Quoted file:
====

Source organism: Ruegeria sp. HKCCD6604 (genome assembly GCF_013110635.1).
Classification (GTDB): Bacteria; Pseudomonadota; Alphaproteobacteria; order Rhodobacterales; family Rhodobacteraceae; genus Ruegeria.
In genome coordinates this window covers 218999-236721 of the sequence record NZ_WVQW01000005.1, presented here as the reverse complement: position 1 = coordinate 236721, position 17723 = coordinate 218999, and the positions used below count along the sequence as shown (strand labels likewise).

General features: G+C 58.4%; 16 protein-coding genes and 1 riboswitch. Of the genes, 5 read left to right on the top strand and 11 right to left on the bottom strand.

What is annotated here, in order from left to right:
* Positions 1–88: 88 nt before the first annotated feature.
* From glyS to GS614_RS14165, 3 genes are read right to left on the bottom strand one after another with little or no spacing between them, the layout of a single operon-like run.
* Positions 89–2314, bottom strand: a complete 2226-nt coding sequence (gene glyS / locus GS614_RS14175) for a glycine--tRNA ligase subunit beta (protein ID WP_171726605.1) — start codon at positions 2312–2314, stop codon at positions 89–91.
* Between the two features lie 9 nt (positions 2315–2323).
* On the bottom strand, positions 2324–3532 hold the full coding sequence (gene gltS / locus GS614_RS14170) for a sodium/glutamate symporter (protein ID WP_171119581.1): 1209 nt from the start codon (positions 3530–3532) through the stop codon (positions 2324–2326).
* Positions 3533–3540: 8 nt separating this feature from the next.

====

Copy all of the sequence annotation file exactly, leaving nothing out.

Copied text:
Source organism: Ruegeria sp. HKCCD6604 (genome assembly GCF_013110635.1).
Classification (GTDB): Bacteria; Pseudomonadota; Alphaproteobacteria; order Rhodobacterales; family Rhodobacteraceae; genus Ruegeria.
In genome coordinates this window covers 218999-236721 of the sequence record NZ_WVQW01000005.1, presented here as the reverse complement: position 1 = coordinate 236721, position 17723 = coordinate 218999, and the positions used below count along the sequence as shown (strand labels likewise).

General features: G+C 58.4%; 16 protein-coding genes and 1 riboswitch. Of the genes, 5 read left to right on the top strand and 11 right to left on the bottom strand.

What is annotated here, in order from left to right:
* Positions 1–88: 88 nt before the first annotated feature.
* From glyS to GS614_RS14165, 3 genes are read right to left on the bottom strand one after another with little or no spacing between them, the layout of a single operon-like run.
* Positions 89–2314, bottom strand: a complete 2226-nt coding sequence (gene glyS / locus GS614_RS14175) for a glycine--tRNA ligase subunit beta (protein ID WP_171726605.1) — start codon at positions 2312–2314, stop codon at positions 89–91.
* Between the two features lie 9 nt (positions 2315–2323).
* On the bottom strand, positions 2324–3532 hold the full coding sequence (gene gltS / locus GS614_RS14170) for a sodium/glutamate symporter (protein ID WP_171119581.1): 1209 nt from the start codon (positions 3530–3532) through the stop codon (positions 2324–2326).
* Positions 3533–3540: 8 nt separating this feature from the next.